I am taking off from NYC for Bulgaria today and this past week feels like a dream state of conversations scraps, beautiful new threads, and uncanny metaphors. I used to be a good traveler but after years of being an avid adventurer and nesting in various pockets of the globe, being in flight makes me more nervous than it used to. I now have to visualize positive things at the end of the journey – reconnecting with my boys, sharing presents from the road, eating a good meal and having a glass of bootleg Bulgarian red wine upon arrival. I also love how my husband and I walk around the house for a few hours sharing stories and anecdotes while I unpack and settle in.
This week was definitely one of overlapping patterns and deep-seated memories that wanted to surface. Many of these sensations were heightened by my time at New York Design Week's MAKESHIFT 2012events created by the hugely generous Natalie and team at Alabama Chanin. From the hum of the carnival-like atmosphere during Tuesday night's talkat The Standard East Village to the Crafting Fashion Pop Up at Billy Reid to the DIY sewing circleon Friday afternoon in the Standard's penthouse – all were fertile ground for both digging deep and finding a freshly torqued groove.
It's a lot to take in when you are also processing the vibrant textures of an urban environment like NYC. I honestly felt like more of a farm girl again marveling at the vast spread of eclectic offerings and hues after being in Eastern Europe for close to a year. What I do know is that participating in Friday's sewing circle with Natalie Chanin and friends left me charged in a way that reconfirmed why I came to a place like NYC in the first place. The view from The Standard East Village reminded me more of fields and plots that need cultivating than of urban patches of nutrient-depleted soil or spirit.
Decades ago (as a teenager, that is), I would sneak into the city by train to map out a plan of action that included seeing art shows, people watching (fashion included), as well as sketching the outlines of things in Central Park or along the Hudson River. It was all quite dangerous at times, but it seemed like something that I had to do in order to understand the road ahead. The next morning I would wake up at home again in a farmhouse that had a spinning wheel or two, sheep grazing outside, and some neglected chores to get done.
It took me decades to find a way to make this all overlap in a manner or lifestyle that might make sense to myself and others. Working with fiber and caring for the environment (both rural, urban, and in-between) helps me to do this. Living in a far off place like Bulgaria is perhaps the new soil that I need to till. Using my hands to sew an appliqué t-shirt at Friday's workshop was the holding pattern over the city that allowed me to take it all in again and remember why there is goodness in just about every square block and stitch of a densely settled community. So much of our time is spent in thinking about how to move forward, create a perfect product, and even touch down before we know where we really want to go. Perhaps this is why flying is so scary sometimes. It is the landing that reminds us of what we have to deal with once we arrive.
Fiber form in-progress with recycled fiber, moss and lace from Bulgaria, hand-spun wool,
a vintage bead from another decade and a new bead on top fromHeath Ceramics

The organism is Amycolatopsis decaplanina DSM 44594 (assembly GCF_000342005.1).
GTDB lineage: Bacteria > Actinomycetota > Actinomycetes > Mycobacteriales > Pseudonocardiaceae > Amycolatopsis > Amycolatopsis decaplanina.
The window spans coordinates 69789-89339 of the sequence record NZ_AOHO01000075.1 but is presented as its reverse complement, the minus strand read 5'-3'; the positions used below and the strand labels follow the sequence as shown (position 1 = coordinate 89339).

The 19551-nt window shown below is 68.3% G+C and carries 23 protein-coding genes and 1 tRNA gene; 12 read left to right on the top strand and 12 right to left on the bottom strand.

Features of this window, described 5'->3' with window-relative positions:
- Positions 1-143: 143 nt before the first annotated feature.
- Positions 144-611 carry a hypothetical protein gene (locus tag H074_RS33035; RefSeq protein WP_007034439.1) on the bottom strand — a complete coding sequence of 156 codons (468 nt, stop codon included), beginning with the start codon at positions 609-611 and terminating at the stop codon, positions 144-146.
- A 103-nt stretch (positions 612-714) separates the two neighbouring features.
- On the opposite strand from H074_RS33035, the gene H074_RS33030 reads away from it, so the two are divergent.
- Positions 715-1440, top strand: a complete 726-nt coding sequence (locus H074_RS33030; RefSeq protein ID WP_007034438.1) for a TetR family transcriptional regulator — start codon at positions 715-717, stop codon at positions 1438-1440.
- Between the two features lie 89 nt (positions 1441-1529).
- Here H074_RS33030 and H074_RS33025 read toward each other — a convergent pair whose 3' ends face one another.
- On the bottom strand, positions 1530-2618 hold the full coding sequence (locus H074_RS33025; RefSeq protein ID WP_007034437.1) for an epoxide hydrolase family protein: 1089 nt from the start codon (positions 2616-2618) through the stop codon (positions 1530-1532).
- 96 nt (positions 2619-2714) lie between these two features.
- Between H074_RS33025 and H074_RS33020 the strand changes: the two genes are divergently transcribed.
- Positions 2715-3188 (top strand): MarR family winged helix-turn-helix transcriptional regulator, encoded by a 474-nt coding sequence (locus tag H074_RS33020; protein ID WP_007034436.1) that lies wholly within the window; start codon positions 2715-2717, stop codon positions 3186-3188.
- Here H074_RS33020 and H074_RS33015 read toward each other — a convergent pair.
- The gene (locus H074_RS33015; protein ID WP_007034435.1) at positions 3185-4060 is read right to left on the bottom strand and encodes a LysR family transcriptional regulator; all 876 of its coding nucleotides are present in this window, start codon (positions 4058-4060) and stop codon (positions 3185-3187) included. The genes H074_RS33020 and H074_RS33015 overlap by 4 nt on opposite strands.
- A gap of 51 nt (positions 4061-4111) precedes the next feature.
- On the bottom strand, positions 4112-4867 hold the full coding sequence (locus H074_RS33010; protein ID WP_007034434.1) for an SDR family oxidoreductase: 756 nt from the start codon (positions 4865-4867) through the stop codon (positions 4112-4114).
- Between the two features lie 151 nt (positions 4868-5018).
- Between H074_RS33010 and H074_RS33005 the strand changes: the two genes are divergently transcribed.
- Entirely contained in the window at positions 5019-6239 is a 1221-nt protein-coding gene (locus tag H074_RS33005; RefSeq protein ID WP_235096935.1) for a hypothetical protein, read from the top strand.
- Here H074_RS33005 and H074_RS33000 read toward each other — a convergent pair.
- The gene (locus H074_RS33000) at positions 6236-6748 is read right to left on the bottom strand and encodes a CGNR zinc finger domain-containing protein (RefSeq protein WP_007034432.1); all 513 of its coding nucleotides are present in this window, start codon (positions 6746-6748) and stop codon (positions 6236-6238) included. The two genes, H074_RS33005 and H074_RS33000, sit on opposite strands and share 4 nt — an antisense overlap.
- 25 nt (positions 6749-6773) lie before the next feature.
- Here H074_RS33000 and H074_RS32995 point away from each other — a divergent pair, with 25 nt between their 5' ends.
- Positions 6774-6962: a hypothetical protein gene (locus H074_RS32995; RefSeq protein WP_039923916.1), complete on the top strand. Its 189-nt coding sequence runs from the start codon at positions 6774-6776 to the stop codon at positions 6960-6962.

I say that, in addition to humming, we consider extending our holding pattern(s) so that we might take in the full view, expand the conversation, let some other folks pick up the thread, and in turn craft a better course of action. It's not just a quilt that we are making or a sparkling green city for that matter, but rather identifying the space in between so that new things might grow and surprise us as the needle skims the horizon or pokes up through the organic cotton jersey that has it's own natural properties.
Consider the runway as every day. The community as a definition of what is needed – not what you are needing or fearing.
Things will open up and seem so much more fashionable in ways that offer reverse patterns and random threads that often look better hanging loose on the outside than neatly clipped underneath the garment or shiny wing's surface.
It was a beautifully dewy evening in NYC last night – a great conclusion to my first day back in the U.S. after living for close to a year in Eastern Europe. I might have seemed a bit odd in conversation and wide-eyed to some while soaking up Alabama Chanin's MAKESHIFT event at The Standard, East Village hotel. I was honestly feeling rather jet-lagged and also overwhelmed by the creative embrace of so many good friends and new faces at this much-anticipated design week gathering.
I will write more about the hands-on making and collective sharing that will take place in a round table sewing circle on Friday with Chanin and invited friends. But for now, the idea that I want to share with you and encourage you to consider is the revival of the hum.
Edith Heath, founder of Heath Ceramics, feels and hears the hum
Cathy Bailey of Heath Ceramics described for us how the sound of humming wheels and activity really went to her core when she visited this Sausalito-based ceramics studio/facility before taking it on as a business. Creating, producing, and finessing surfaces by hand and under one roof is a process like no other.
Consider also the humming that occurs when you are merrily crafting, cooking, mending, or dreaming about something that makes you profoundly happy – busy to the gills but content with doing the work at hand – loving one's threadand engaged with the materials in hand.
I had a magical time visiting the Republic of Macedonia this past weekend. The Sveti (Saint) Naum monastery complex was a stunning site as was Lake Ohrid's, The Museum on Water. My favorite find was the weighted loom pictured above. So boldly sculptural and the perfect fusion of ancient and modern elements.